More than $1,146,000 has been distributed to 21 organizations on Southern Vancouver Island – funds that will help address both immediate community needs and long-term resiliency as local non-profits rebuild from the pandemic.
Funded by the Government of Canada as part of a $400-million nation-wide initiative, the grants were awarded from the Community Services Recovery Fund, administered locally by the Victoria Foundation, in collaboration between the Canadian Red Cross, Community Foundations of Canada and United Way Centraide Canada.
Designed to provide funding to community service organizations, including non-profits, Indigenous governing bodies and registered charities in Canada, the fund responds to what community service organizations need right now and supports them as they adapt to the long-term impacts of the pandemic.
Here on the South Island, the Victoria Foundation focused on applications to the ‘Investing in Systems and Processes’ area.
The 21 local recipients ranged from the Aboriginal Coalition to End Homelessness, which received $27,500 to invest in equipment, digital infrastructure and physical space to support its local housing initiatives, to the Victoria Women’s Transition House, which received $96,300 for staff and volunteer growth, engagement and retention in its work supporting women and children fleeing abuse.
The Sooke Fine Arts Society received $35,750 to help develop and redesign its organizational strategies while the Society of Saint Vincent De Paul Vancouver Island received $100,000 to boost its digital transformation and data capacity to better serve the community.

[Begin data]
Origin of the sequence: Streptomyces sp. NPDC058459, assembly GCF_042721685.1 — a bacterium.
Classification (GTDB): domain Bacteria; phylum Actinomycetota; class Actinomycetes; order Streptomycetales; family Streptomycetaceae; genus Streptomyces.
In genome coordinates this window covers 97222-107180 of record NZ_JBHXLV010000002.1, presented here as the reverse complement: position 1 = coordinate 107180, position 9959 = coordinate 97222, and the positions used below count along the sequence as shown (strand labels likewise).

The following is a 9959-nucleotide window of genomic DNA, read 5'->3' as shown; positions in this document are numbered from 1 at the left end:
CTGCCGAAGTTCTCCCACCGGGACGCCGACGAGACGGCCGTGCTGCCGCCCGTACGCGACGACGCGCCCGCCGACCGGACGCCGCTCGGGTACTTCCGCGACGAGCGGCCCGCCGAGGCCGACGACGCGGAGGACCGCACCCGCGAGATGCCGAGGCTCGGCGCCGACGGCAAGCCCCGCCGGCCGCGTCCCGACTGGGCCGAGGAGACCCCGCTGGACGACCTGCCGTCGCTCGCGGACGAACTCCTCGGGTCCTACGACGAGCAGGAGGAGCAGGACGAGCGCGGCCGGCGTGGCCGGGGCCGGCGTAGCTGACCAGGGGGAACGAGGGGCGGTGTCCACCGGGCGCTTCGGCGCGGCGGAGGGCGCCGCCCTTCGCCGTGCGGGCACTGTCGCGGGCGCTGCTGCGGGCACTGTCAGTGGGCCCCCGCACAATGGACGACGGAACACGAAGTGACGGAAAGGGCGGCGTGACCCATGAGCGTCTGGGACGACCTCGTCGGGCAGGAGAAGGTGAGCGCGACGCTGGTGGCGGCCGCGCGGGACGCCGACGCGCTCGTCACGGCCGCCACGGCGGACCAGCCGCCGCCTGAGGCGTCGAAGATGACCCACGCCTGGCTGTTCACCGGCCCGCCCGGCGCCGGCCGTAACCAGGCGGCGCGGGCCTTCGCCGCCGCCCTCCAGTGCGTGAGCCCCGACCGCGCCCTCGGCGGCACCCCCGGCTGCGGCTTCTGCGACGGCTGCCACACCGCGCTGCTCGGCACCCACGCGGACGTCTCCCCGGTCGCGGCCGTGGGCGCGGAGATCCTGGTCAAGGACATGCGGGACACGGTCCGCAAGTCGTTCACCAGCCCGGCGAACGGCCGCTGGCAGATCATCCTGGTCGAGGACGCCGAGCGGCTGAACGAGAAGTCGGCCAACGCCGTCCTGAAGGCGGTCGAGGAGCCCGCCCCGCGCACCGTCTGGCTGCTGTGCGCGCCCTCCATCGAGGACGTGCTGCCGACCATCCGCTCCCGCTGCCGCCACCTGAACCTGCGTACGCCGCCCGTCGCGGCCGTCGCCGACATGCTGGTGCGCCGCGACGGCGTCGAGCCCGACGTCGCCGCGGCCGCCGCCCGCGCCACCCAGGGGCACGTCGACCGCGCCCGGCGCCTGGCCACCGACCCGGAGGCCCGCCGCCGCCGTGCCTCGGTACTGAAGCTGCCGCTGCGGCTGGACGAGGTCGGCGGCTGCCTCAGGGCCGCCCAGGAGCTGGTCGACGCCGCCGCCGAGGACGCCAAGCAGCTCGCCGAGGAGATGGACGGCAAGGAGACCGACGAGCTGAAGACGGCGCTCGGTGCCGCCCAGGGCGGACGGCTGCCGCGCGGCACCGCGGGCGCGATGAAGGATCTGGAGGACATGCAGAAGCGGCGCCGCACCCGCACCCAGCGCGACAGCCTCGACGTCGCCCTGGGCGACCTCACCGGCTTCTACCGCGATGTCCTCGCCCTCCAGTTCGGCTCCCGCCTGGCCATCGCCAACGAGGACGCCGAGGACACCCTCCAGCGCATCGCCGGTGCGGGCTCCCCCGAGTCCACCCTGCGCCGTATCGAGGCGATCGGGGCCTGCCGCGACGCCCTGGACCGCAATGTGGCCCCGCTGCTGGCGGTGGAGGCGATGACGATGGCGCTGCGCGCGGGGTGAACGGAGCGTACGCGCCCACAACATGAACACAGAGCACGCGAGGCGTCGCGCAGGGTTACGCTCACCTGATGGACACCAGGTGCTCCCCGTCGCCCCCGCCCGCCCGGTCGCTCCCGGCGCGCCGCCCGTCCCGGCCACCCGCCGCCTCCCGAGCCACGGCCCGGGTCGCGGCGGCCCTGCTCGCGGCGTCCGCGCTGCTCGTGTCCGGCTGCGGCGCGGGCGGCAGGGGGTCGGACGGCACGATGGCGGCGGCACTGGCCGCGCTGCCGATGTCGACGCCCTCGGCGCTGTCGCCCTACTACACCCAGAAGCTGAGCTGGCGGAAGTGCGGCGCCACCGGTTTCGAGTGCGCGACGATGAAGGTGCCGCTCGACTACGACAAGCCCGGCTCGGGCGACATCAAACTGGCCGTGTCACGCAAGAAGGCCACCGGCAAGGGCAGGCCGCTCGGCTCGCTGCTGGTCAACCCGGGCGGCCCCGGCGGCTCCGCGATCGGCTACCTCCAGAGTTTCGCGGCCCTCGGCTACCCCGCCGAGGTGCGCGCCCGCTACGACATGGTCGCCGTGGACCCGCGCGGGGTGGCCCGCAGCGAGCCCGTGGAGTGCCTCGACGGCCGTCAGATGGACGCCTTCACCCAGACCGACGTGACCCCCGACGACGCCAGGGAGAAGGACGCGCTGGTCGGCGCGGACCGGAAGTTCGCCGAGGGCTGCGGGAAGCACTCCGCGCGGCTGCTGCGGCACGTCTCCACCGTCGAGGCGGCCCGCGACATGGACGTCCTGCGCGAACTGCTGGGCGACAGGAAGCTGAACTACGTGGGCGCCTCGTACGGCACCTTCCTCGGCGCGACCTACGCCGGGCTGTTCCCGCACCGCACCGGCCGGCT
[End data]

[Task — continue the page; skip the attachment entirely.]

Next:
In all, the 21 grants supported organizations from the Cowichan Valley and southern Gulf Islands to communities throughout Greater Victoria.
Vital Signs launches Oct. 5 – and you’re invited!
Each fall, the Victoria Foundation and community partners release the insightful, easy-to-navigate Victoria’s Vital Signs report – a community check-up that evaluates the Capital Region as a place to live, learn, work and grow.
The result of data gathered from federal, provincial and local sources, a citizens survey on the health of the community, and stories gathered from local organizations and charities, the 18th report measures the health of our city and assigns grades in a number of areas critical to Victoria’s vitality.
For the first time, the local community is invited to join the launch, to be held this year at the Victoria Conference Centre on Oct. 5 from 4 to 6 p.m.
Hosted with presenting partner Coast Capital, the event features keynote speaker Dr. Robyne Hanley-Dafoe, an expert on resiliency and workplace wellness, and after the presentation offers attendees the opportunity to discuss the results of the report with subject matter experts.
Seating is limited. To reserve your spot on Eventbrite, click here.